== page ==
In the conventional system which uses no valve in the recycling line, coating material supply pressure is determined by the capacity of a pump used, and it is difficult to precisely control the supply pressure to a desired level, because controlling the supply pressure by discharge pressure of the pump is affected by flow characteristics of the pump and lacks stability. When a valve is provided in the recycling line 19, coating material supply pressure can be precisely controlled, without being affected by pump flow characteristics because of the discharge pressure of the pump 10 being kept constant, thereby realizing stable discharge of the coating material.

As discussed above, coating material supply pressure can be precisely controlled by precisely supplying the coating material 18 by a piezoelectric pump to the spray nozzle 16, and by providing a valve 21 in the recycling line 19 which recycles the coating material 18 back to a storage section 17 from the spray nozzle 16 to control pressure of the coating material to be supplied to the spray nozzle 16 and to realize stable discharge conditions, thereby contributing to forming a dense, electron beam reflecting film of high surface coverage and securing high-quality images.

(Embodiment 5)

A coating material containing bismuth oxide, water glass and water was dispersed to prepare a coating material for an electron beam reflecting film, and thus prepared coating material was spread over a shadow mask plane to form an electron beam reflecting film thereon, in a manner similar to that of Embodiment 4.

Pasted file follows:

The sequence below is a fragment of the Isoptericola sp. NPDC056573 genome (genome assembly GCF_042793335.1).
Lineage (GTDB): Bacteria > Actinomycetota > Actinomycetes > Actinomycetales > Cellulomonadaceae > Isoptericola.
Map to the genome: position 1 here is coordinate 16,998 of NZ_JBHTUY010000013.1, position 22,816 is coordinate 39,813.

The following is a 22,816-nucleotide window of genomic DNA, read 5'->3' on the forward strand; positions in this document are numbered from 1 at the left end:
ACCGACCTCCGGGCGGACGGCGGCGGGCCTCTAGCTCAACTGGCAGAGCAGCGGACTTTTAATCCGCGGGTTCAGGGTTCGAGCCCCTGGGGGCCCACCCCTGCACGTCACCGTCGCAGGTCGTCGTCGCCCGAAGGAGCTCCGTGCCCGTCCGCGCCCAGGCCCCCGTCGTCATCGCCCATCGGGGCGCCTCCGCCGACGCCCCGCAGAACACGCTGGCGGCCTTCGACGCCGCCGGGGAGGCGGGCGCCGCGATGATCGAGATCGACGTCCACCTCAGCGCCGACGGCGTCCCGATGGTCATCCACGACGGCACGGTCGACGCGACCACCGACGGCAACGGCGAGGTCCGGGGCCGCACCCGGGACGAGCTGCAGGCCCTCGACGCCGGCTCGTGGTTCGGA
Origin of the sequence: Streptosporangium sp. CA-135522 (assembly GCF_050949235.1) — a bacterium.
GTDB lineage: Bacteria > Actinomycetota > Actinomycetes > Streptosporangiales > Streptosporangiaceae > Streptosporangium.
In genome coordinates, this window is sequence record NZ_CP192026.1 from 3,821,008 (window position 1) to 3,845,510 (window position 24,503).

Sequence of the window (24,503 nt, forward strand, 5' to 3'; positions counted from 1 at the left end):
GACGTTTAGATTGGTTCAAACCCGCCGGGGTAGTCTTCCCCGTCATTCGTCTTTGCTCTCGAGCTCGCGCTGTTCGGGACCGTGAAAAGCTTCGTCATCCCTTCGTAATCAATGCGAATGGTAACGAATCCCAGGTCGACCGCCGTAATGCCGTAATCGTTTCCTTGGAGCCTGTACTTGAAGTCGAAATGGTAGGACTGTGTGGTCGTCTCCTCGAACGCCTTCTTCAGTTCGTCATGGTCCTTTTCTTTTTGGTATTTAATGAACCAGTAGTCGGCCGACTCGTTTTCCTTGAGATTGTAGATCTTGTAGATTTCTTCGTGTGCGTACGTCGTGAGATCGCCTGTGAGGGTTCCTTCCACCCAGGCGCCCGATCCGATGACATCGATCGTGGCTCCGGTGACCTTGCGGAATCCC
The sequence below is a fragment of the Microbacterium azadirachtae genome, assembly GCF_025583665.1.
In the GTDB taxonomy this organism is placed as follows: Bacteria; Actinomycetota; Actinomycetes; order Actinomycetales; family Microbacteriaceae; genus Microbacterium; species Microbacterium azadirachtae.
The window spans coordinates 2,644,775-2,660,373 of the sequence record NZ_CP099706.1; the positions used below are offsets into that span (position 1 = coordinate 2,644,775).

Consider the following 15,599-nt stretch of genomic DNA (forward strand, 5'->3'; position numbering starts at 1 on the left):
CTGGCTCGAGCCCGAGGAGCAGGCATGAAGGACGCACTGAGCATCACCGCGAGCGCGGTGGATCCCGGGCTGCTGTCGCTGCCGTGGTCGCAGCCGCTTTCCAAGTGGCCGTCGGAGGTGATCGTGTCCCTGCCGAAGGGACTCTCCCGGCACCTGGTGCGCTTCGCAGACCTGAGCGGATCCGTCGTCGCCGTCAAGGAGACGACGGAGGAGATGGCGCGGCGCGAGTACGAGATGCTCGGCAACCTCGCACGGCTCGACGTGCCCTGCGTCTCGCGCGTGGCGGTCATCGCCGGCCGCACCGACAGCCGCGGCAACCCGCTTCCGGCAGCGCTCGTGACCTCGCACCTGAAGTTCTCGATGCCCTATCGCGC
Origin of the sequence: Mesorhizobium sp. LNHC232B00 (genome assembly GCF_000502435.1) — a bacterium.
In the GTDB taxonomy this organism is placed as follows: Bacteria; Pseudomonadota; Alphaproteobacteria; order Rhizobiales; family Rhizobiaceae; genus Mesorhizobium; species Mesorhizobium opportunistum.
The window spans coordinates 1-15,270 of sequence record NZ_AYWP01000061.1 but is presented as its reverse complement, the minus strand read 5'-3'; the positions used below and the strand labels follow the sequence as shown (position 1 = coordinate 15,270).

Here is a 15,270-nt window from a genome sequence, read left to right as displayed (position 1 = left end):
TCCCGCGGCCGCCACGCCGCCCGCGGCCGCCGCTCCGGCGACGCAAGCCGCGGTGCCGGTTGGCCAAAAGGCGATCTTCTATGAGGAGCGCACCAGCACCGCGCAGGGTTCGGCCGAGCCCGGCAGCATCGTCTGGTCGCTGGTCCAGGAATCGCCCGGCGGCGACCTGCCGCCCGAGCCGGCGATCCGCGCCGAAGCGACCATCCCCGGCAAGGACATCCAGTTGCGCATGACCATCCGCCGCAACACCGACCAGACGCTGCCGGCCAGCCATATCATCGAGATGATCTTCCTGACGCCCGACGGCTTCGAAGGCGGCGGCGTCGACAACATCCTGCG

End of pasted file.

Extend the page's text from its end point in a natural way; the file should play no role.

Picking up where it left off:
Next, a spray coating device and a coating method for an electron beam reflecting film are described by referring to the attached drawings. A nozzle 16 is scanned only in the X-axis direction by the coating device shown in FIG. 5, wherein the nozzle was slanted at varying angles to keep unchanged a head h between the surface of the coating material in the coating material storage section 17 and the spray nozzle center o, to spray coat the coating material to form an electron beam reflecting film on a shadow mask plane as shown in FIG. 8.

The coating method 1 shown in FIG. 7 represents a conventional method, wherein the spray nozzle 16 is moved vertically in both directions to spray coat the coating material over the shadow mask plane 20. The nozzle 16 is scanned in both X- and Y-axis directions, and the head between the surface of the coating material in the coating material storage section and the nozzle center changes as the nozzle moves vertically, to change pressure for supplying the coating material to the spray nozzle. As a result, the shadow mask is coated thinly in the upper section and thickly in the lower section.

The coating method 2 shown in FIG. 8 spray coats the coating material, wherein the nozzle is slanted vertically to keep a head h between the surface of the coating material in the coating material storage section and the nozzle center (i.e., the nozzle is scanned only in the X-axis direction). According to this method, the pressure for supplying the coating material is kept constant, unlike the coating method 1, because the head h between the surface of the coating material in the coating material storage section and the nozzle center o is kept unchanged.

Table 13 shows fluctuations of coated material weight in the upper, middle and lower sections (A, B and C shown in FIGS. 7 and 8, respectively) of the shadow mask planes coated by the foregoing methods 1 and 2. Surface coverage is also shown for each coated plane.

TABLE 13
Fluctuations of coated
Coating Spray nozzle Spray nozzle material weight Surface